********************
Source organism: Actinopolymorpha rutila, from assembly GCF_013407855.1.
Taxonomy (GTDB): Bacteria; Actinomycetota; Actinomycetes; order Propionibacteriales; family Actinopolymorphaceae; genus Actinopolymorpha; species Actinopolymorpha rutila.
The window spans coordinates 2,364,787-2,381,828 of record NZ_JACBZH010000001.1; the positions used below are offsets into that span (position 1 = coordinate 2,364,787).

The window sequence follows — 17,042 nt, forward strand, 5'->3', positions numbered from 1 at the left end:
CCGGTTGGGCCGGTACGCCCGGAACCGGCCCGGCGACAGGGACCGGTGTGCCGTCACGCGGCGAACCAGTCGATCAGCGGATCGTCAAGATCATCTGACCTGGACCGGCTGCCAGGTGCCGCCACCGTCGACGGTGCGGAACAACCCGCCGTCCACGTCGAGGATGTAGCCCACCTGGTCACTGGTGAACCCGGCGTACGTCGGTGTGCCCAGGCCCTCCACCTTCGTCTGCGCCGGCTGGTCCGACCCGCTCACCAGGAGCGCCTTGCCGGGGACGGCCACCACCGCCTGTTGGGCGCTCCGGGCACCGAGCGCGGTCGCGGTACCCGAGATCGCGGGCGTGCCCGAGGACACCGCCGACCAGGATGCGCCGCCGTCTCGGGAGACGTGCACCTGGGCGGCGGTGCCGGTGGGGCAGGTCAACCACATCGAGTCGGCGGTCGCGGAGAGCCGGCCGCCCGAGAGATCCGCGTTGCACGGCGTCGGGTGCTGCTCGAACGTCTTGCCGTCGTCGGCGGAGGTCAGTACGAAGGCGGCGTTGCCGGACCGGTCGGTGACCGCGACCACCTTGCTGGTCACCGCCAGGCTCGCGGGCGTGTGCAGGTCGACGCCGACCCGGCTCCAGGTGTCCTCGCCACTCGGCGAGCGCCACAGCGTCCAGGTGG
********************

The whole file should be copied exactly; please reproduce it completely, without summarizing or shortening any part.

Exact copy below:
Source organism: Actinopolymorpha rutila, from assembly GCF_013407855.1.
Taxonomy (GTDB): Bacteria; Actinomycetota; Actinomycetes; order Propionibacteriales; family Actinopolymorphaceae; genus Actinopolymorpha; species Actinopolymorpha rutila.
The window spans coordinates 2,364,787-2,381,828 of record NZ_JACBZH010000001.1; the positions used below are offsets into that span (position 1 = coordinate 2,364,787).

The window sequence follows — 17,042 nt, forward strand, 5'->3', positions numbered from 1 at the left end:
CCGGTTGGGCCGGTACGCCCGGAACCGGCCCGGCGACAGGGACCGGTGTGCCGTCACGCGGCGAACCAGTCGATCAGCGGATCGTCAAGATCATCTGACCTGGACCGGCTGCCAGGTGCCGCCACCGTCGACGGTGCGGAACAACCCGCCGTCCACGTCGAGGATGTAGCCCACCTGGTCACTGGTGAACCCGGCGTACGTCGGTGTGCCCAGGCCCTCCACCTTCGTCTGCGCCGGCTGGTCCGACCCGCTCACCAGGAGCGCCTTGCCGGGGACGGCCACCACCGCCTGTTGGGCGCTCCGGGCACCGAGCGCGGTCGCGGTACCCGAGATCGCGGGCGTGCCCGAGGACACCGCCGACCAGGATGCGCCGCCGTCTCGGGAGACGTGCACCTGGGCGGCGGTGCCGGTGGGGCAGGTCAACCACATCGAGTCGGCGGTCGCGGAGAGCCGGCCGCCCGAGAGATCCGCGTTGCACGGCGTCGGGTGCTGCTCGAACGTCTTGCCGTCGTCGGCGGAGGTCAGTACGAAGGCGGCGTTGCCGGACCGGTCGGTGACCGCGACCACCTTGCTGGTCACCGCCAGGCTCGCGGGCGTGTGCAGGTCGACGCCGACCCGGCTCCAGGTGTCCTCGCCACTCGGCGAGCGCCACAGCGTCCAGGTGG